• The standard syntax for a for loop is:

# example of for loop
seq = [1, 2, 0, 4, 6, 7, 5] # an example of list
total = 0

for value in seq:
    total+= value

while loops

  • A while loop specifies a condition and a block of code that is to be executed until the condition evaluates to False or the loop is explicitly ended with break:

# example of while loop
x = 257
total = 0

while total < 500:
    total += x
    x //= 2

The range() Function

  • Makes it easy to iterate over a sequence of numbers, such as arithmetic progressions.

  • It takes 1 required argument and 2 optional arguments.

  • The required argument is a given endpoint (which itself is not part of the sequence)

  • The optional arguments are the starting point and step/increment (default is 1)

  • Example:

# example of using range
for x in range(5):
    print(x, end=" ") # will print numbers 0, 1, 2, 3, 4
for x in range(3, 6):
    print(x, end=", ")
for x in range(3, 8, 2):
    print(x, end=" ")
for x in range(9, 2, -1):
    print(x, end=" ")

To iterate over the indices of a sequence, you can combine range() and len() as follows:

# an example of using range or len
a = ['Mary', 'has', 'a', 'big', 'lamb']
for i in range(len(a)): # len(a) is the length of sequence a
    print(i, a[i])

Break and Continue

  • The break statement stops loop execution while the continue statement continues with the next iteration of the loop.

  • In nested loops, the break statement can be used to break out of the innermost for/while loop.

# example of break and continue

for n in range(2,20):
    for x in range(2,n):
        if n%x == 0:
            print(n, 'equals',x,"*",n//x)
    if isprime>0:
        print(n, 'is a prime number')

Python Data Structure


  • Almost similar to list, however instead of square bracket, it uses parenthesis

  • Tuple is also immutable, i.e., cannot be changed

# empty tuple
myTup = ()

# a single element tuple needs a comma in its declaration
myTup = (10,) # try to remove the comma if you are brave

myTup = ('a', 'b', '1', 2, 3)

# you can nest a tuple with another tuple
nestedTup = ('a', 'b', 'c'),(1, 2, 3)

# you can create a tuple from a sequence or iterator
myTup = tuple('string123') # from a string
myTup = tuple([4, 5, 'a']) # from a list

Tuple Operation

myTup = tuple([True, [1,'a'], 'banana'])

# below statement will generate error! you cannot change the tuple
#myTup[0] = False

# unless the tuple itself is mutable, e.g., a list
myTup[1][1] = 2

a,b,c = (4, 5, 6)
print('The tuple is {2}{1}{0}'.format(a,b,c))

a,*rest = (4, 5, 6, 7)
print('The second variable obtained from the tuple is {}'.format(rest))

myTup = (1,3,2,5,2,7,2,9,0)

2. Lists

  • Python’s lists are the most flexible data type. It can be created by writing a list of comma separated values between square brackets. The items in the list need not be of the same data type.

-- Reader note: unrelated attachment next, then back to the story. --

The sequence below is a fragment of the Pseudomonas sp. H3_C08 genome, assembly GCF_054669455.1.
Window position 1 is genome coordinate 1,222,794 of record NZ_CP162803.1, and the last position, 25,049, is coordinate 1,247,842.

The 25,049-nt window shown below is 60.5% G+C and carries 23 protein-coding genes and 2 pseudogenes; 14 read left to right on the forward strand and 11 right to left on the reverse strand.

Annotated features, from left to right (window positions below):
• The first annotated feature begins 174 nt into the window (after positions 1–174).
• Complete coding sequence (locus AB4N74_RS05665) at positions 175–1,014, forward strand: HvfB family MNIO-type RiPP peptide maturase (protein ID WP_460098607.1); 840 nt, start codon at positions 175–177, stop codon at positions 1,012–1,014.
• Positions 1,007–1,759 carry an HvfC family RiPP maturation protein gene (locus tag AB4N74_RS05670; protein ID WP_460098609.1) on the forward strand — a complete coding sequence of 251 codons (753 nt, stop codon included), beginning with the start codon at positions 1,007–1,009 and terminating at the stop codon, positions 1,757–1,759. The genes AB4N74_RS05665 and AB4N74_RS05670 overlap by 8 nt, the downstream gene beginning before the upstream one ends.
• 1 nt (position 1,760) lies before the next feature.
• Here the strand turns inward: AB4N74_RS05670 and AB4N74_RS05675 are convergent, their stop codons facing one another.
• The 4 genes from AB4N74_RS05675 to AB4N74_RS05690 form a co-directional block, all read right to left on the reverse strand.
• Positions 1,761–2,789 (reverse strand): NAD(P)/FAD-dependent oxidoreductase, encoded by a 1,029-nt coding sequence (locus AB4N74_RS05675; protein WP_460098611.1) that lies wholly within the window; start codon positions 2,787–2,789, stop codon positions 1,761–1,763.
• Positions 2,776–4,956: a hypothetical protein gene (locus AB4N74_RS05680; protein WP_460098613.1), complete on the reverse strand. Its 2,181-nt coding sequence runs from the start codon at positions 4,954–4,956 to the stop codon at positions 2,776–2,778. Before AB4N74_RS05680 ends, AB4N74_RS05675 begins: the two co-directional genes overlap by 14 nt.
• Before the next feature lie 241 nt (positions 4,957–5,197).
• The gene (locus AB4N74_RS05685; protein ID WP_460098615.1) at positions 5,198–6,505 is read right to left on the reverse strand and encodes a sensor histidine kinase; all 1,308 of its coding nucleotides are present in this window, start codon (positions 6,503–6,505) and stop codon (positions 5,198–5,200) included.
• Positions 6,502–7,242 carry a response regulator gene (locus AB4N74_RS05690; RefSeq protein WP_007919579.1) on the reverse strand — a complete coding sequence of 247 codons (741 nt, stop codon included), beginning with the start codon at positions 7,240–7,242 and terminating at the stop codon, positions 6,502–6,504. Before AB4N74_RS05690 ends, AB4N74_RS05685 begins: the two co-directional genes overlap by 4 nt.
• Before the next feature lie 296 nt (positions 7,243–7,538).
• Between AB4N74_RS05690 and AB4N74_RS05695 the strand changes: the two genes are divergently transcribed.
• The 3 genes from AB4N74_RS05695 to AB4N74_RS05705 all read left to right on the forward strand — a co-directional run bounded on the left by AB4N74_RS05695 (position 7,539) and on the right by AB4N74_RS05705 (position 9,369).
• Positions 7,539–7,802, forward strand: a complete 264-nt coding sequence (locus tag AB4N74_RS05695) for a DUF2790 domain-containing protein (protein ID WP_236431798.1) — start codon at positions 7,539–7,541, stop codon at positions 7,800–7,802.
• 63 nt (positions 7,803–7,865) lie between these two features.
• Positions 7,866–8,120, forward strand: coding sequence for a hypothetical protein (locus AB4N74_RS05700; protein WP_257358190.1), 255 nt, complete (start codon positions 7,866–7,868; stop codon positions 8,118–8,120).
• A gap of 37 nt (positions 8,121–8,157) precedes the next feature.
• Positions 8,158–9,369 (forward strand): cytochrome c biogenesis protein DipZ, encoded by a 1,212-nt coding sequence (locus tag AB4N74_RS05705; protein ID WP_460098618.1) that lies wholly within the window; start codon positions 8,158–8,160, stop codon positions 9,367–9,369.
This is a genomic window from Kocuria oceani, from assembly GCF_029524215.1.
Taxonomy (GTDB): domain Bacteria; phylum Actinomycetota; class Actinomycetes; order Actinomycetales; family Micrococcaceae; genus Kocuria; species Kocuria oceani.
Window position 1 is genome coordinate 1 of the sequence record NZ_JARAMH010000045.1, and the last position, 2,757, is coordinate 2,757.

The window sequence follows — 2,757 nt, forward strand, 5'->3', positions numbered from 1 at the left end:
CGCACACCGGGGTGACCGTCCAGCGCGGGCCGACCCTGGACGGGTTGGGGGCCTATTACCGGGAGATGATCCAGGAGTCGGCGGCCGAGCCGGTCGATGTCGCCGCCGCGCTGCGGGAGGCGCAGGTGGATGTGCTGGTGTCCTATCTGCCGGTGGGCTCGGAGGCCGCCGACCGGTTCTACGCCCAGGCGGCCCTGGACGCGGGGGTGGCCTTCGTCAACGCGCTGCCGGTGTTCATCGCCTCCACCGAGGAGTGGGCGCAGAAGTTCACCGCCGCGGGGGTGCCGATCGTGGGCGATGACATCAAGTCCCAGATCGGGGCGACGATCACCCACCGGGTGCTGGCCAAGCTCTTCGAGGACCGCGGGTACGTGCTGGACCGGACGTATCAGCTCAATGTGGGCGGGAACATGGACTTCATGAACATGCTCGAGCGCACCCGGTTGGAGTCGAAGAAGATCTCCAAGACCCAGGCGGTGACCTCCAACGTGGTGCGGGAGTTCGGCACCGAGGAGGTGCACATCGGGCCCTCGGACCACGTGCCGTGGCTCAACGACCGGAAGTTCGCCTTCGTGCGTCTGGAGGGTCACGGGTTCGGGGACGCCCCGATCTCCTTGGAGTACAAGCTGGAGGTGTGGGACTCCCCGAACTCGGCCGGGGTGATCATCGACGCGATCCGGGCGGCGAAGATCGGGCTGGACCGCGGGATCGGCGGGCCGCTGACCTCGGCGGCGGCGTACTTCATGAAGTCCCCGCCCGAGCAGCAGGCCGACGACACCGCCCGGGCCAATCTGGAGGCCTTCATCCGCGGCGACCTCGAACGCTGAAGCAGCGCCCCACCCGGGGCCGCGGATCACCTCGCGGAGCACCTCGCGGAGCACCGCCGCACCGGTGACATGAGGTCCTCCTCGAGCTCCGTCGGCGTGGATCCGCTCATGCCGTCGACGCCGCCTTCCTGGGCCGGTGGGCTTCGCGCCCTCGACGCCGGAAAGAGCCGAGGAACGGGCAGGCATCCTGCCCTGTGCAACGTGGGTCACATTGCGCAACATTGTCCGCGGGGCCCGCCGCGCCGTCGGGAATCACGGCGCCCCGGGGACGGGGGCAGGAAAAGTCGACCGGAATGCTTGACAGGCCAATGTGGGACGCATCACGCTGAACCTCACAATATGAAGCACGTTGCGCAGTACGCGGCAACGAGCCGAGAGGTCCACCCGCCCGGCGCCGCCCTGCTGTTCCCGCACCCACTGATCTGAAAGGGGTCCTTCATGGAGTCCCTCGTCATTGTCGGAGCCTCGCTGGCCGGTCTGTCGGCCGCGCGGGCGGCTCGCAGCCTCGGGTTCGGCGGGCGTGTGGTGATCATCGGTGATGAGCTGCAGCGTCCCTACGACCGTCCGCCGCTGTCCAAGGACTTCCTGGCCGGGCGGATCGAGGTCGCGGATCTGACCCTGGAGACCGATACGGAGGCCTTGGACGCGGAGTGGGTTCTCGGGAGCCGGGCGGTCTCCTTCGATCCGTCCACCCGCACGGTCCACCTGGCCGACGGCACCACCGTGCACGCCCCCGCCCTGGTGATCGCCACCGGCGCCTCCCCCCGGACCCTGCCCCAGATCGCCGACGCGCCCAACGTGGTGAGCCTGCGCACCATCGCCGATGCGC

• It is similar to array in JS. It can hold as many member as you want

# Creating and populating list
myList = [] # create an empty list
myList.append('CSIS 3290')

# create a list from a tuple
myTuple = ('hello', 'csis 3290')
myList = list(myTuple)

myList = list(range(10))
# Be carefult with the index 
print(myList[10])  # show the error; IndexError: list index out of range
# example of creating list and combining its values
# putting asterix * in front of your iterable, i.e., list, will decompose the iterable
# allowing us to put a separator
myList = ['CSIS 3290', 'Machine Learning', 'Fall 2021']
print(*myList, sep="--")

Basic List operation

# List operation
a = [1, 2, 3]
b = [4, 5, 6]
print("Concatenation operation: ", a+b)
a.extend(b) # like expand but with a list
print("Extension operation: ", a) # extension is a faster execution than concatenation
print("Extended list after the pop: ",a)
print("Slice of a: ", a[-2:1:-1]) # start with a[-2] --> 4, step with -2, end at index 1 
print("Slice of a: ", a[3:1:-1]) # print similar to above
print("Repetition of Hello by 4: ", ['Hello']*4)

# list comprehension. Creating a list with python statement
# create a list using for loop and if statement
num = [1,3,1,5,1,7,8,-1,0,2,4,5]

alist = [i for i in num if i>1]

strings = ['a', 'as', 'bat', 'car', 'dove', 'mobile', 'python']
alist = [x.upper() for x in strings if len(x)>2]

Sort, Zip and enumerate

# sorting

# zip: pairs up the elements in a number of sequences to create a list of tuple
# it is super useful when we need to pair up different ML algorithms params, or the result of 
# our experiments
seq1 = ['Douglas', 'likes', 'banana']
seq2 = [1, 5, 10]
zipped = zip(seq1, seq2)

# enumerate: is like a loop but it will add an additional enumerator value
for i, (a,b) in enumerate(zip(seq1, seq2)):
    print('{}: {} {}'.format(i,a,b))


  • Similar to list/array but instead of index, dictionary has key and value pairs separated by colon

  • It is defined using curly braces

  • Keys should be unique and immutable. It can be string, number or event list

  • Values can be of any data type

# creation
stuID = {}
stuID["Douglas"] = 123
stuID["Bambang"] = 456
stuID["Ivan"] = 789
print(stuID.get("Ivan")) # similar to above

# some functions related to dict membership: keys(), values(), items()
for k, v in stuID.items():
    print("Student ID of %s is %s" %(k, v))
for i, (k, v) in enumerate(stuID.items()):
    print("%d Student ID of %s is %s" %(i, k, v))    
# operation
dict1 = {'a': 'some value', 'b':[1,2,3,4]}
dict1[7] = 'an integer'

# merging two dictionary
dict1.update({'b': 'foo bar', 'c': 12})

# mapping
dict_map = dict(zip(['one', 'two', 'banana', 'chocolate'], reversed(range(4))))